Visioning and Creating a Moral Economy – conference at Pendle Hill with George Lakey

A conference for inspiration, education, networking, and action. Co-sponsored by Quaker Institute for the Future.

>> SAVE THE DATE: December 1-4, 2016.  <<

Pendle Hill pamphlet #405The election will be over, and no matter who wins, progressive people of faith will be called to continue the work of building the Beloved Community. We will still face increased corporate power on a global scale, precarious Wall Street financial meltdowns, widening wealth and income inequality, the criminalization of poverty, the scorching of our planet, and resource wars, among other threats to the common good and true democracy. The health of the natural world and the well-being of our species depend on our participating in the Great Transition away from an extraction/domination economy based on perpetual growth and towards a sustainable political economy focused on ensuring that basic human needs are met.

George LakeyGeorge Lakey, lifelong nonviolent activist, direct action strategist, author and recently retired Swarthmore professor, will share findings from his new book, Viking Economics: How the Scandinavians Got It Right-and How We Can, Too. He describes how mass social movements moved the Nordic nations from elitist-governed, class-based societies with high rates of poverty, insufficient jobs, and neglect of basic needs to the positions they occupy today in terms of social well-being and the global happiness index with universal health care, free college education, and a surprisingly high level of entrepreneurship.

If you are interested in co-sponsoring this event or obtaining more information, please e-mail moraleconomy@pendlehill.org, or phone John Meyer at 610-566-4507, ext. 129.

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Films on natural & affordable habitation (transition towns) at Michigan Friends Center Fall 2016

The Michigan Friends Center in Chelsea, Michigan (near Ann Arbor) is holding a series of free movies & discussions on natural and affordable habitation on Fridays from 7:00 to 9:00. Topics to be addressed include:

o How can we use building technologies to make our homes ecologically and economically responsible?
o What are the alternatives to conventional construction?
o Who are the people who choose different dwellings?
o What is it like to live in these places?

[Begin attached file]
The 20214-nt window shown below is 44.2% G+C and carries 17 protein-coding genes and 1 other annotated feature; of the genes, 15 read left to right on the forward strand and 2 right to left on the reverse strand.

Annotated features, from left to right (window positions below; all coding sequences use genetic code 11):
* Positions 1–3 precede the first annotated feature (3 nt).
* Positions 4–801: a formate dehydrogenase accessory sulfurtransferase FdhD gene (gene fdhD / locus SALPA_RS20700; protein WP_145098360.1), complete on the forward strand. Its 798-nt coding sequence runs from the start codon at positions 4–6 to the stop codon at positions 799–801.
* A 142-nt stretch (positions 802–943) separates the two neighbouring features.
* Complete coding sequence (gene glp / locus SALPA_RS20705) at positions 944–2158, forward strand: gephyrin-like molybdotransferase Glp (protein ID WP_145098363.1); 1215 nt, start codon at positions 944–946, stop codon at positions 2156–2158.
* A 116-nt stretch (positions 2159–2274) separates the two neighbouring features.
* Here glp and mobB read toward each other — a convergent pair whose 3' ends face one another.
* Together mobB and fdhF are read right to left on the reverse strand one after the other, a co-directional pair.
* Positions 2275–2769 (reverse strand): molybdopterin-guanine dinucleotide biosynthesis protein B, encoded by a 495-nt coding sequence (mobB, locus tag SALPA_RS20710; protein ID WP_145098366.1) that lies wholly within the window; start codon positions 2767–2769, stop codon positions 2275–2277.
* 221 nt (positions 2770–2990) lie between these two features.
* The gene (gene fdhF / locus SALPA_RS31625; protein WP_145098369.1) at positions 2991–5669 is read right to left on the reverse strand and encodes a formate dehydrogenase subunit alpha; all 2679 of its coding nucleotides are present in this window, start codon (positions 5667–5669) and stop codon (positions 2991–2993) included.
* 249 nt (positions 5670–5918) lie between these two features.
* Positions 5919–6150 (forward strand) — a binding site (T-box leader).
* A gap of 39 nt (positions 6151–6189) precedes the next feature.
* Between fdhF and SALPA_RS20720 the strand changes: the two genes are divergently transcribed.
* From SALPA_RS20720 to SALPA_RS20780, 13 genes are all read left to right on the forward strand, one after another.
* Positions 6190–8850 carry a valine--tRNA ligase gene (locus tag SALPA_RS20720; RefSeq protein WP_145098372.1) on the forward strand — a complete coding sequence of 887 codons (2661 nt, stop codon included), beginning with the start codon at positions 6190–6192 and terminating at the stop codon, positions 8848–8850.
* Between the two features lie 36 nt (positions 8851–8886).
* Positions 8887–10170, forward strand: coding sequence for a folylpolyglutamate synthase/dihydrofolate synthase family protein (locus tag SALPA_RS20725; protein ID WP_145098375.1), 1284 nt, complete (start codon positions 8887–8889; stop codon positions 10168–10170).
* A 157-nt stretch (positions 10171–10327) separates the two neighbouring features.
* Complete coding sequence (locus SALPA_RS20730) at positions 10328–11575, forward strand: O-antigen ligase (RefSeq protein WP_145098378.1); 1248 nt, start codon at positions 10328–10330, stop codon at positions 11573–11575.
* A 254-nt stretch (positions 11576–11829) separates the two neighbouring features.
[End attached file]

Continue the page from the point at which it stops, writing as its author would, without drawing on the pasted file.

o How have people overcome the barriers to change?

Co-hosted by Transition Town Chelsea

Flyer with schedule and additional information

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Minute Regarding State Sanctioned Violence from Fellowship of Friends of African Descent

Minute as a PDF file

The Fellowship of Friends of African Descent at its 2016 Annual Gathering approved the following minute for public circulation to Friends and concerned communities worldwide:

The Fellowship of Friends of African Descent is a 25 year old Quaker organization that supports the spiritual nurture of Quakers of African descent and provides opportunities for the sharing of our concerns. As those of us in the United States witness the media portrayal of high profile police violence and the resulting racial tensions, we are moved by our compassion for our communities to call for action that will lead to justice and respect, particularly for black men but also for black women and children in America. We stand with those who have identified bigotry, structural racism and state sanctioned violence as historical and continuing sources of senseless suffering and death among our people.

We grieve the loss of any human life, including the lives of police. However, the presence of the police too often seems like an occupying force designed to protect and serve an invisible elite instead of protecting those who reside in our communities. We also recognize that the violence and tragic killing of innocent civilians have touched so many in our communities. We believe that these evil forces cannot be overcome through retribution and retaliation, and can only be overcome through respect, resources and love. Jesus taught us that the love of God and our neighbor is the greatest commandment.

The problems of racism, militarism and violence that we face are rooted in the deeper, less recognized sicknesses of materialism and greed. From the slave trade and plantation economies of the American south to the terroristic subjugation of Jim Crow to the modern-day profits of miseducation and mass incarceration, racial stereotypes have been used to mask and justify the exploitation and denial of economic human rights to people of African descent. As a result, these communities are under-resourced, as is evidenced by the lack of jobs, healthcare, quality education and decent housing. In the absence of real opportunities for employment and economic self-sufficiency underground economies rise up in our communities to fill the gap. People in these economies are criminalized and
prosecuted even though they are only seeking to provide enough resources to support their families. We realize that we cannot have a meaningful conversation about ending racial oppression without also addressing classism, joblessness and wealth inequality.